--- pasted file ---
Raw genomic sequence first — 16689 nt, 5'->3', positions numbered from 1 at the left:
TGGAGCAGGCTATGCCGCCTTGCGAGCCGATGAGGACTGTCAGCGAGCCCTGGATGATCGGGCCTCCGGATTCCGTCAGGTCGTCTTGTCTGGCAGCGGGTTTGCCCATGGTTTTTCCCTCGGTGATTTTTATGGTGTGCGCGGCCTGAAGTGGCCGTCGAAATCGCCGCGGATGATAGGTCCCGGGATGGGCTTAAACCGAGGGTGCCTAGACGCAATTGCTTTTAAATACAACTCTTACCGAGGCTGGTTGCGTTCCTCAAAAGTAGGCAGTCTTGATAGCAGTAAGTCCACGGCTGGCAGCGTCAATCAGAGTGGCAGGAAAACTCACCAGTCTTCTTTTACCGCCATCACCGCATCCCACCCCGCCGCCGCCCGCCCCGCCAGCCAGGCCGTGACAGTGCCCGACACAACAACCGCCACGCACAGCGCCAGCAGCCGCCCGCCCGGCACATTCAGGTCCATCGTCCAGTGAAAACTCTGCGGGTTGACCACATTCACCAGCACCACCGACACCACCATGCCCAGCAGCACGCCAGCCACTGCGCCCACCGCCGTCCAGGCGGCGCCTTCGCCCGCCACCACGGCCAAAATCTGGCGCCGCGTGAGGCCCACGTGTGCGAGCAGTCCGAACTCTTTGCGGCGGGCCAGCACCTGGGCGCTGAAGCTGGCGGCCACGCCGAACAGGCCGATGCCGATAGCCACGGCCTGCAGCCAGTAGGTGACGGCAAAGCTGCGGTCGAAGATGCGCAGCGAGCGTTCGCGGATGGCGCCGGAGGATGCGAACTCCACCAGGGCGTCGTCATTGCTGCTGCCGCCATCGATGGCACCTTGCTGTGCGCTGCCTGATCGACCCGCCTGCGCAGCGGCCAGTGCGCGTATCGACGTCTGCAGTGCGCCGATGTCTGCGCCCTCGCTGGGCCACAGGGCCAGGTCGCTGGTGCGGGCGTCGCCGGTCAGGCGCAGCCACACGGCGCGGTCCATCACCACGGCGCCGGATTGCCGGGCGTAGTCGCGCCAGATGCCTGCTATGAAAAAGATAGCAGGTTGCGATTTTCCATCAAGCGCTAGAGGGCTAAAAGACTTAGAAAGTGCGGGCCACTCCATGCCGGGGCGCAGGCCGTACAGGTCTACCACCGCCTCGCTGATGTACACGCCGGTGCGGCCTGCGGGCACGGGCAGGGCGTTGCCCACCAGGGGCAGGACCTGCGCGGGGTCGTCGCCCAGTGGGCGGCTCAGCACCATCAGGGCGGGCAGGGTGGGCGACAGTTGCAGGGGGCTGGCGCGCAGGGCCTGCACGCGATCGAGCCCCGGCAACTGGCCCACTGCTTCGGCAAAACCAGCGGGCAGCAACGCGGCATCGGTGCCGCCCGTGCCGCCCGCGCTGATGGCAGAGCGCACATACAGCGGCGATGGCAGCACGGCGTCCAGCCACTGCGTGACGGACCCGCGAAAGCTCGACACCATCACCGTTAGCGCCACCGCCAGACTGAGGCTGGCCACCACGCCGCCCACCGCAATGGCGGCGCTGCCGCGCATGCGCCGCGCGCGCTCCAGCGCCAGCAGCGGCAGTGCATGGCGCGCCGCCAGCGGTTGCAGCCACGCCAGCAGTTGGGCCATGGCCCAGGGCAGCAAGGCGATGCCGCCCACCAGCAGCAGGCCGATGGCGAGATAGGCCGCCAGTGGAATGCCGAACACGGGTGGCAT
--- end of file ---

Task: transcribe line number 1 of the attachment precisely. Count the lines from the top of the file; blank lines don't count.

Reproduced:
Raw genomic sequence first — 16689 nt, 5'->3', positions numbered from 1 at the left: